Examining Carry-Over Effects in Resident and Migratory Sparrows Using Feather Corticosterone
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Publisher:The Ohio State University
Series/Report no.:The Ohio State University. School of Environment and Natural Resources Undergraduate Research Theses; 2018
Many factors influence a bird's likelihood of survival, including access to food, quality of habitat, and protection from depredation. This study is aimed to assess winter survival rates in relation to corticosterone, a hormone that regulates stress responses. For many birds, both winter and molt (annual replacement of feathers) can be stressful seasons with potentially high mortality rates. An acute or chronic stress response during molt might have a carry-over effect onto winter survival rates, known as a seasonal interaction. We examined overwinter survival rates in populations of migratory White-throated Sparrows (Zonotrichia albicollis) and resident Song Sparrows (Melospiza melodia) in an urban wetland. We related survival rates to corticosterone levels during molt. These results will allow us to determine if survival rates vary among individuals in accordance with corticosterone hormone levels, providing further insight on potential carry-over effects from molting to winter seasons. In both species, survival rates varied with time, and there was not a direct relationship between CORT during molt and overwinter survival.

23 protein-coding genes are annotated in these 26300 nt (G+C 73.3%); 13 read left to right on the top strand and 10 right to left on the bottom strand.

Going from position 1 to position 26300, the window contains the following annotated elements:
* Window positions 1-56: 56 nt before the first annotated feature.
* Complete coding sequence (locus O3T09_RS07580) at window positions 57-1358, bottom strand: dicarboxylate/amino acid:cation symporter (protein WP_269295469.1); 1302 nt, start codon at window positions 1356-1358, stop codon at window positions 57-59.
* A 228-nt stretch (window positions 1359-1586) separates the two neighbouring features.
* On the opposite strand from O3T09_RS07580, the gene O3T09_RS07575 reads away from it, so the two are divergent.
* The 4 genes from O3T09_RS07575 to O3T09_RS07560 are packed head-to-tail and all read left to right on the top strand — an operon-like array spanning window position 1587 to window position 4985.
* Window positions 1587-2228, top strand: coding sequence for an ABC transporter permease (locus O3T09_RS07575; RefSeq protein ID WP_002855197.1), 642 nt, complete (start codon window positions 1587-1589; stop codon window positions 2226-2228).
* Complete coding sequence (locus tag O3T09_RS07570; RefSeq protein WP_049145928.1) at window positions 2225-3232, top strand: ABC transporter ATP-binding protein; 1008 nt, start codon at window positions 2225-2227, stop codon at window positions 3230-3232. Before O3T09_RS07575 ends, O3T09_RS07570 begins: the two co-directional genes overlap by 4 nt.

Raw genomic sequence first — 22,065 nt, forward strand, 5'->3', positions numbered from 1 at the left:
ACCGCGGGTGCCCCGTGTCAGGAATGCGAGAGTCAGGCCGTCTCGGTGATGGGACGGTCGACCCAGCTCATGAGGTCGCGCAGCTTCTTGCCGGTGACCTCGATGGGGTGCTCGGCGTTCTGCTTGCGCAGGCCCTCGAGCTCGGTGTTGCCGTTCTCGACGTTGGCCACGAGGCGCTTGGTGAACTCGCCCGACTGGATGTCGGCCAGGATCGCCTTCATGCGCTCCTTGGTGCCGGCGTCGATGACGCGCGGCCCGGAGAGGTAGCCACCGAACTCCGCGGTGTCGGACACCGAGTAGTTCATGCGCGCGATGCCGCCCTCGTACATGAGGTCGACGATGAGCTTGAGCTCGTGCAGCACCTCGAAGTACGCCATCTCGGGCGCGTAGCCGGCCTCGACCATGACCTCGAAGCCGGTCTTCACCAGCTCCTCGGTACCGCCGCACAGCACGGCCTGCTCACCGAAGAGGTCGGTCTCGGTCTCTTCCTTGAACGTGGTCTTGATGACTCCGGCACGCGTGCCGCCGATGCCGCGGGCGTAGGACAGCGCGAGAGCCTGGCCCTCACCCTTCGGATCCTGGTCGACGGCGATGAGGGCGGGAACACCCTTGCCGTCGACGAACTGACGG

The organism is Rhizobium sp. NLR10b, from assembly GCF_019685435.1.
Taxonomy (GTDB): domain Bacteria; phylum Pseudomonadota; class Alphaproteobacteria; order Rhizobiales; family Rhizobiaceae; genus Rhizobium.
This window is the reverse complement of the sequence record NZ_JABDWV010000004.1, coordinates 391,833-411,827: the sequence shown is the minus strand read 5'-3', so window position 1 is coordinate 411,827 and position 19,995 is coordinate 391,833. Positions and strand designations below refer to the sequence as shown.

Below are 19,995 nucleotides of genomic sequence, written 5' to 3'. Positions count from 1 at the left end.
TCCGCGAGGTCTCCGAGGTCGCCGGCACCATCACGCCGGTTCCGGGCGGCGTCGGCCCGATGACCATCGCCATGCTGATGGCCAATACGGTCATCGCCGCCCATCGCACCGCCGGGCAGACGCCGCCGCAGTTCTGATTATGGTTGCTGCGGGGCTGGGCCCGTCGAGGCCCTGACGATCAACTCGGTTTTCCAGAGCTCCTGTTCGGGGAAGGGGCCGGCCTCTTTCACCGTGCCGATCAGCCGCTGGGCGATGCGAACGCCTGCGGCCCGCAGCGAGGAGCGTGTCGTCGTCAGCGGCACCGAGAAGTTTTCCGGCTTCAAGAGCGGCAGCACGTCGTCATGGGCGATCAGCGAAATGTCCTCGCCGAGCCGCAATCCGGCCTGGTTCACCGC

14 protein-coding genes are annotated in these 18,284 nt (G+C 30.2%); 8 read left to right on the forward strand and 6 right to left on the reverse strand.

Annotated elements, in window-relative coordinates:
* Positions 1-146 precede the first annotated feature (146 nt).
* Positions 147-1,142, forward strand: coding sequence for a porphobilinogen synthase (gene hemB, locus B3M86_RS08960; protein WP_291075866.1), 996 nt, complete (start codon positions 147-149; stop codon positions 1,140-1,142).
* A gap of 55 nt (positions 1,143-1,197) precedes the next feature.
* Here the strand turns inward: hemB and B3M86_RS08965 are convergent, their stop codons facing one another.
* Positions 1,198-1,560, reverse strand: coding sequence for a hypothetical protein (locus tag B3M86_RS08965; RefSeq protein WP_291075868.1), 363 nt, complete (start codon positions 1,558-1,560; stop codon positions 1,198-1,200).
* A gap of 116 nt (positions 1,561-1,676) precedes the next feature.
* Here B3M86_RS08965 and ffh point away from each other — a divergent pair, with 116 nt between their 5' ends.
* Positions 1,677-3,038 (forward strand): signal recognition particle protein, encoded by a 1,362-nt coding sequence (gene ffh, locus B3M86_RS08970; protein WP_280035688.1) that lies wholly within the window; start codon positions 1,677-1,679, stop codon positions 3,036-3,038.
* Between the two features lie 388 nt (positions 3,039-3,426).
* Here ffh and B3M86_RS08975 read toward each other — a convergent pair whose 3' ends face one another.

Academic Major: Forestry, Fisheries and Wildlife
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